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Sentence equity section of Gowers Review not taken up

The Federation Against Software Theft : 18 November, 2008  (Technical Article)
FAST is calling for harsher sanctions against copyright thieves as recommended in the Gowers Review of Intellectual Property
The Federation Against Software Theft has called on the Intellectual Property Office (IPO) to deliver on the promises outlined in the Gowers Review of Intellectual Property on criminal sentencing.

The IPO's consultation - Taking Forward the Gowers Review of Intellectual Property, Penalties for Copyright Infringement - is currently underway and has failed to take into account Recommendation 36 from Gowers, according to The Federation. The consultation document itself is focusing on changes to criminal sanctions in the Copyright, Designs and Patents Act, 1988.

John Lovelock, Chief Executive of The Federation, stated: "Recommendation 36 of Gowers clearly states that the penalty for online commercial copyright infringement should be increased to ten years' imprisonment to bring parity with commercial dealing in pirated works. Nowhere in this consultation document is this referred to."

"In reality all we have been presented with are three options - make no change, in other words do nothing; introduce a statutory maximum fine of £50,000 for all copyright offences or option three, a maximum fine of £50,000 for all IP offences," he added.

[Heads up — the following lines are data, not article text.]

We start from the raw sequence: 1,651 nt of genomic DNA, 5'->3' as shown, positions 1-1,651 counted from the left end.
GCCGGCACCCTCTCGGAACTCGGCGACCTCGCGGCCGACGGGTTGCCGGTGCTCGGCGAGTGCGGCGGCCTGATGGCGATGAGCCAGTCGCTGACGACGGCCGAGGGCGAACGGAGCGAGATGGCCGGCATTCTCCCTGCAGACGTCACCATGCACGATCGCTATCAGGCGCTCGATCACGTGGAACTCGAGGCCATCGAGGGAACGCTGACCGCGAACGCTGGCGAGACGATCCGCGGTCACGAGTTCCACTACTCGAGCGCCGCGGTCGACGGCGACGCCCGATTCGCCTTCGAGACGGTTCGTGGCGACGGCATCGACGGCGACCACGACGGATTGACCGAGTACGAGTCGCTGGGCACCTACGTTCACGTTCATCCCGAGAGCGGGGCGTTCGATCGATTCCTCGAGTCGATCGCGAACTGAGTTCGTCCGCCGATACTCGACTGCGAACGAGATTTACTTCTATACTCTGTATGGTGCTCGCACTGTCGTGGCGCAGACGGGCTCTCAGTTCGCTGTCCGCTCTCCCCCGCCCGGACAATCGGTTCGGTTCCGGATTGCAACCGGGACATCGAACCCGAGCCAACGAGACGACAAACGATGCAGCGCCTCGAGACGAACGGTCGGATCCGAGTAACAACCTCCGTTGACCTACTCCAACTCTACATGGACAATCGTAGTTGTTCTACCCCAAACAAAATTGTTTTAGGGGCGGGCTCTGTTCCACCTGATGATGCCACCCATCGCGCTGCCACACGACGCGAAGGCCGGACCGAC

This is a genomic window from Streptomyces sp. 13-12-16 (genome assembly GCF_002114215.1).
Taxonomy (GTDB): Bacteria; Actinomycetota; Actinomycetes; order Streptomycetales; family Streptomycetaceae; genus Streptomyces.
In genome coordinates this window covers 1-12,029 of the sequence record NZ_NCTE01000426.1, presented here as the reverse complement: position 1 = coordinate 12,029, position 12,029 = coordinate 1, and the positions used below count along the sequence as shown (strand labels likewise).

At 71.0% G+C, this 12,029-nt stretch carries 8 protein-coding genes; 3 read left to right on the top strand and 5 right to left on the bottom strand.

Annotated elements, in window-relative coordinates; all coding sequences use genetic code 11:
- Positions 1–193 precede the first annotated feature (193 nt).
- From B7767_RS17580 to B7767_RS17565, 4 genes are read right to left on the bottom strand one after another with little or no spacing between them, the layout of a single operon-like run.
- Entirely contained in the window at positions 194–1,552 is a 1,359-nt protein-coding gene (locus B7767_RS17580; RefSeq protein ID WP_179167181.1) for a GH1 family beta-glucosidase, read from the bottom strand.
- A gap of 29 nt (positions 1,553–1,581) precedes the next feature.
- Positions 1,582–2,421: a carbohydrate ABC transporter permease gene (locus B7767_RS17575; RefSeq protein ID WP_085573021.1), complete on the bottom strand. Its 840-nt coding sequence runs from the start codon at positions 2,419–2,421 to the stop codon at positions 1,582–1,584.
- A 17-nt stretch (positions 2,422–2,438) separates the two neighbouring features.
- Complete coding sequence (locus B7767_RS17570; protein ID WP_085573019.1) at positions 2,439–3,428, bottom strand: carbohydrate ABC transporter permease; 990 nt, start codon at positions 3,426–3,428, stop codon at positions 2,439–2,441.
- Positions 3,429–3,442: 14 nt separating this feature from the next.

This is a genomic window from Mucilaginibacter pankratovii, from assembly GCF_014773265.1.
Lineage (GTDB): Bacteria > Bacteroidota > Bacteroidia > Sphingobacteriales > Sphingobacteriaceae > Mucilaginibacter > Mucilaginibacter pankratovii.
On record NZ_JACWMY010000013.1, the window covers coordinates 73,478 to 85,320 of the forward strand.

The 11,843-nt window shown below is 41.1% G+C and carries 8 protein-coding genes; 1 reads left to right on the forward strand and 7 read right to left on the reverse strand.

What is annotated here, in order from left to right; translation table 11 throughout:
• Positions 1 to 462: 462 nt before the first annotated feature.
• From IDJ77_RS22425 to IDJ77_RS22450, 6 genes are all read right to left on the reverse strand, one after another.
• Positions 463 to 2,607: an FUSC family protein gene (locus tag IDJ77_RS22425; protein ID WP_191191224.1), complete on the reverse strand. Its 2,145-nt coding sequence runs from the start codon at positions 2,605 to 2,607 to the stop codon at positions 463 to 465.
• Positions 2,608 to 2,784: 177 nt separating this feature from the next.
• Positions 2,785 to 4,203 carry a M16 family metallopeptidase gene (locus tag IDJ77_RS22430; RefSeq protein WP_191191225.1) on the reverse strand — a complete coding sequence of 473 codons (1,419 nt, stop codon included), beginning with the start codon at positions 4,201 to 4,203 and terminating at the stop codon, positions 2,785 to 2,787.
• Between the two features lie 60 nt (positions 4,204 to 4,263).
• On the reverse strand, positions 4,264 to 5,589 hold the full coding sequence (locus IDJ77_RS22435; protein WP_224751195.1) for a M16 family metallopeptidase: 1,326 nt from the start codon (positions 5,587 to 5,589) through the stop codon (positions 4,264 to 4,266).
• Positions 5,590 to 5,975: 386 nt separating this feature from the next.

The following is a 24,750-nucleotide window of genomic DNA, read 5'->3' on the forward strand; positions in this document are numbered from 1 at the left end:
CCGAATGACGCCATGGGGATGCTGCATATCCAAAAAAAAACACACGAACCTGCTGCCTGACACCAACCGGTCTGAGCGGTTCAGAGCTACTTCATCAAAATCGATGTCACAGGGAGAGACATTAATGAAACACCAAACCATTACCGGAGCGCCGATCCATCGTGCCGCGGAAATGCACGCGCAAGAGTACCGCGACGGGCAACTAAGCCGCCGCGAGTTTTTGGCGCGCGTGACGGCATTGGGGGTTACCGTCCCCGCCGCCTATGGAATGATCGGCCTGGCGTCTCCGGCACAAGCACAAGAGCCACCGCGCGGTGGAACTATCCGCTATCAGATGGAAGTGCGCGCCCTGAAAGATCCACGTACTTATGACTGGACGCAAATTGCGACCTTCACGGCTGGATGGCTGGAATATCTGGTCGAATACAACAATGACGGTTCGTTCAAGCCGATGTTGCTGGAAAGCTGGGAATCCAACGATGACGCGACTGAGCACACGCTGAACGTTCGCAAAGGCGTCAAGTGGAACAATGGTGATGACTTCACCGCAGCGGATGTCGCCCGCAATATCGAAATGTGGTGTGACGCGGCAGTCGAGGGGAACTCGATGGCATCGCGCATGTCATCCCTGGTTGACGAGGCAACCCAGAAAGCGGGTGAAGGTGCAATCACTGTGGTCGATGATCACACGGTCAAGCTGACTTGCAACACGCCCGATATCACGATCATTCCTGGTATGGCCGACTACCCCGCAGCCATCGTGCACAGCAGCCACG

The Federation has argued in its response to the consultation document that from the very outset, increasing the maximum fine in a Magistrates' Court to £50,000 does not deliver the Government's pledge to implement Recommendation 36 of the Gowers Review.

"The proposals in the consultation leave the custodial sentences for copyright offence unchanged: the maximum sentence in the Crown Court for the commission of online infringement still remains at two years, compared to ten years for commercially dealing in or distributing infringed goods in the physical world," added John Lovelock.

The Gowers Review itself stated: "The intention and impact of physical and online infringement are the same. Crimes committed on the online and physical world should not be subject to different sentences. Increasing the penalties for online infringement will therefore make the law coherent."

This led to Recommendation 36, one of the many made by Gowers in his 2007 Review. It was the Government itself that endorsed these recommendations, stating that it would "be taking forward the recommendations for which it is responsible to ensure that the UK IP regime is fit for the digital age."

John concluded: "We have welcomed a number of initiatives in this consultation document such as the detailed review on Proceeds of Crime Act and the fact that this could potentially be extended to cover those who profit from online crime. But the fact still remains: the online criminal is still being treated differently and more leniently than the physical, and this flies in the face of Gowers."
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